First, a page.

Counterfeit Designer Goods Donated to Charity
Published by Kevin R for Surrey County Council in Communities and also in Environment, Local Government
Surrey County Councils Trading Standards service handed over thousands of items of fake designer clothing and trainers to charity, with a market value of over £80,000.
The goods were seized from market stalls in Surrey and included Nike and Reebok trainers and designer brand clothing. These goods will have their trademarks removed and then be distributed to countries such as Belarus, Romania, and Ukraine for use at orphanages and rehabilitation centres amongst others.
Trading Standards Manager, Peter Denard, said: I am delighted that these counterfeit goods can be used by those in need rather than having to be destroyed. We will not tolerate the sale of counterfeit goods in Surrey and will continue to seize goods and prosecute traders.
Lewis Wilson, of International Aid Trust who collected the goods, added: We are most grateful for these goods that we will debrand and distribute to charities abroad. We work with children and adults in Eastern Europe and these items will be enthusiastically received.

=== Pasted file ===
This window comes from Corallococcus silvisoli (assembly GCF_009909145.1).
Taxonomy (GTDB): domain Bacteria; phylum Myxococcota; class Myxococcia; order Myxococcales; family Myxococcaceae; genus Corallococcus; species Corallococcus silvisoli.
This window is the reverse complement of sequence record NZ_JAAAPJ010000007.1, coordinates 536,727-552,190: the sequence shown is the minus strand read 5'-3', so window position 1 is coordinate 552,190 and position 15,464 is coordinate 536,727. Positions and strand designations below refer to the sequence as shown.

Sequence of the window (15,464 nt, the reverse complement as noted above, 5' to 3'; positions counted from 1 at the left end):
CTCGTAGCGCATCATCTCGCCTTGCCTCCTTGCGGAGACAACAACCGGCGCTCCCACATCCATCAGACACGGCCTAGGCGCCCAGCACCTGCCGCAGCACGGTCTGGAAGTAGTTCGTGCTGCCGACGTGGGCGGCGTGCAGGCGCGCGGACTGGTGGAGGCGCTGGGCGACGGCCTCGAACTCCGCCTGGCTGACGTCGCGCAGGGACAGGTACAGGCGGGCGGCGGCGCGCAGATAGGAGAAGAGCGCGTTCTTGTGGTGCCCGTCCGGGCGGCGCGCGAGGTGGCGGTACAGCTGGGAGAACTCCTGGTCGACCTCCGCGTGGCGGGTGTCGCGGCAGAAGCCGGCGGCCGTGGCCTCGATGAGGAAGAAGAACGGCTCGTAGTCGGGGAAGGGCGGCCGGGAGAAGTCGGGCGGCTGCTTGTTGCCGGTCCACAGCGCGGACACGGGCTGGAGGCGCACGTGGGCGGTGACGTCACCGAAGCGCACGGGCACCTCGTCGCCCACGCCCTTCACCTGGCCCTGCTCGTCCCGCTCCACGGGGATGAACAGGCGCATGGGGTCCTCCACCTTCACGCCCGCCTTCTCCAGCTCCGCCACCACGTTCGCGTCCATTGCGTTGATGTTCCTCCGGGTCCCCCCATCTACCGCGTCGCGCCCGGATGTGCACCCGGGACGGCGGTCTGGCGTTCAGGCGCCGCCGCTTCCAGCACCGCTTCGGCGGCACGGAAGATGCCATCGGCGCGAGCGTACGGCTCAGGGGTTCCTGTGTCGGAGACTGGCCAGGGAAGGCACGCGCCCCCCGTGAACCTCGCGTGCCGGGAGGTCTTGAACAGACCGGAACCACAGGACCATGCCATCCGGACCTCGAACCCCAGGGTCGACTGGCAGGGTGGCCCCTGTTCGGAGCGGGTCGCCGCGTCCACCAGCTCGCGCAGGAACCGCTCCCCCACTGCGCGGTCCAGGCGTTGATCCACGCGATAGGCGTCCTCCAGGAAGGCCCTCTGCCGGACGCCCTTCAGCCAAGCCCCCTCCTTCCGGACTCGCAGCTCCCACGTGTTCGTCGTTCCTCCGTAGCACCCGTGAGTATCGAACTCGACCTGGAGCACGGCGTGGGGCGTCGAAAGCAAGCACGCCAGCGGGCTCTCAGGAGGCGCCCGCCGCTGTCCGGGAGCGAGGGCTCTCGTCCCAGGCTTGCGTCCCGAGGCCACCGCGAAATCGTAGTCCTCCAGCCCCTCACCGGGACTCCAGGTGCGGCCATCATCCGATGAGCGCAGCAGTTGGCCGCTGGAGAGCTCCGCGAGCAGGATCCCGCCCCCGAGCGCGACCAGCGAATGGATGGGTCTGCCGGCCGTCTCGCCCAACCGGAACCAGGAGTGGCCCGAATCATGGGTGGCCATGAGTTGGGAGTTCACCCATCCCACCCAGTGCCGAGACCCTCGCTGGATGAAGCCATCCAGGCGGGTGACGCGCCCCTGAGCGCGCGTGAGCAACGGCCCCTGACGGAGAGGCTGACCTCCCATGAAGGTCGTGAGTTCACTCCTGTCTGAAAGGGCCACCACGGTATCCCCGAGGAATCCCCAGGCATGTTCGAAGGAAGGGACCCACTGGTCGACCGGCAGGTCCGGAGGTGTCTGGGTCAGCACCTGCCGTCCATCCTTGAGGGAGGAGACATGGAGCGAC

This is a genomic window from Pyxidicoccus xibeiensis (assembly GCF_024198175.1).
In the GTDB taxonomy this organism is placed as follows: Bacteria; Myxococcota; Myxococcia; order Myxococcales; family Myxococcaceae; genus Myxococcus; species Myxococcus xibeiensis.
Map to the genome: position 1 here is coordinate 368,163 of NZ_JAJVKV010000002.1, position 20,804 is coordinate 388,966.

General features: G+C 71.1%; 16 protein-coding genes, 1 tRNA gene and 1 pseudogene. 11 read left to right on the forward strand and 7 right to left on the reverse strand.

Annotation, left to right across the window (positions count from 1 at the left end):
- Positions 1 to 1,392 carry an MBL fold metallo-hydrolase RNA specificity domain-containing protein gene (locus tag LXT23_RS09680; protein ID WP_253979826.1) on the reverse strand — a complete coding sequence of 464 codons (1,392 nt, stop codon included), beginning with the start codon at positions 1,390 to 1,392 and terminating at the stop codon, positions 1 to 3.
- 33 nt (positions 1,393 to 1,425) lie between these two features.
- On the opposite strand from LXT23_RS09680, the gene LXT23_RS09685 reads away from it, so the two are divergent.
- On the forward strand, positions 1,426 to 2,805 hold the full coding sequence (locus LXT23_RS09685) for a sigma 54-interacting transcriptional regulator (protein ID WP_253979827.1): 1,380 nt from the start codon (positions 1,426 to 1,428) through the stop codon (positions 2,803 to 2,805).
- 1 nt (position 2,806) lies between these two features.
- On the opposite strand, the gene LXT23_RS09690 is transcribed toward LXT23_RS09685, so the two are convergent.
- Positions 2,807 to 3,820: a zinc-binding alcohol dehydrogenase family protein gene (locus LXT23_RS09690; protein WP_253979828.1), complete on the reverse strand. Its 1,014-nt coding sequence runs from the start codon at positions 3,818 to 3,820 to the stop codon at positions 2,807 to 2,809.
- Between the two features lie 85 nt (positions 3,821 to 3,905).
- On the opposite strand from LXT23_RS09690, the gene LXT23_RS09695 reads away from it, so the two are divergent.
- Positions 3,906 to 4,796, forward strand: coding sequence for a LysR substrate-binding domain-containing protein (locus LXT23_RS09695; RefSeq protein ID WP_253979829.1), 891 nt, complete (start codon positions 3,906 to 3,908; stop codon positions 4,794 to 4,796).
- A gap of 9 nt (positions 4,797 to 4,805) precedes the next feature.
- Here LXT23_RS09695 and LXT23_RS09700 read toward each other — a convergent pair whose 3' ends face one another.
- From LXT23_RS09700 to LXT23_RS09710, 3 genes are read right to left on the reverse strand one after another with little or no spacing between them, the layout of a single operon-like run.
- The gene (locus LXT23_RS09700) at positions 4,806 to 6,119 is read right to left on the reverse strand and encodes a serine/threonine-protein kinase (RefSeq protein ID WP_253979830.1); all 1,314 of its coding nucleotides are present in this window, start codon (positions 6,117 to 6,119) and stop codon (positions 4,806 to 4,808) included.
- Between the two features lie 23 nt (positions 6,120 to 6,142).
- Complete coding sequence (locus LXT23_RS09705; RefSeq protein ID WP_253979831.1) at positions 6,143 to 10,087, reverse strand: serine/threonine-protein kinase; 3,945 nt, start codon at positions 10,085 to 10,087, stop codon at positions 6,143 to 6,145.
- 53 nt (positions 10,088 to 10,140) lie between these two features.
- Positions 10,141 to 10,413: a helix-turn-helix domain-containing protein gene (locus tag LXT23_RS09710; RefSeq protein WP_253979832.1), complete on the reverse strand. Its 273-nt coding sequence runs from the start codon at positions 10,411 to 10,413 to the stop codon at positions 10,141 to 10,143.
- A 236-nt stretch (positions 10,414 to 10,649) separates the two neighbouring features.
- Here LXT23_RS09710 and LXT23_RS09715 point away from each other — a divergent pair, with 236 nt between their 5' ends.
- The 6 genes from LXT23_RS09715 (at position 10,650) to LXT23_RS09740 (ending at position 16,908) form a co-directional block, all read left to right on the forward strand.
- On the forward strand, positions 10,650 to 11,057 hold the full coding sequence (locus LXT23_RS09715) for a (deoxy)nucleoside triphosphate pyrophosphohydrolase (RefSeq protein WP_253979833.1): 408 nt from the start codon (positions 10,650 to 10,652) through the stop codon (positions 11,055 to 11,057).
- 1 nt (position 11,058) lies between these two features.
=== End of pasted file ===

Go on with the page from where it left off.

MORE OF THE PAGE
David Harmer, Executive Member for Environment, said: It is good to see that this haul of counterfeit goods is being recycled, and used by people who need them most.
Trading Standards have seized thousands of goods from market stalls with a street value of hundreds of thousands of pounds. Goods such as Nike trainers and designer handbags as well as famous brand toys have all been seized, as well as pirated DVDS, music CDs and computer software.
Notes to editors:
·The goods were seized from Kempton Market however seizures have taken place at other sites in the county including Epsom Derby Market, Cranleigh Market and car boot sales.
·In the period December 2006 December 2007 nearly 10,000 items were seized at markets and car boot sales across the county, with a total estimated street value of over £430k.
Image attached showing:
On left: Peter Denard, Trading Standards Manager, and Lewis Wilson of International Aid Trust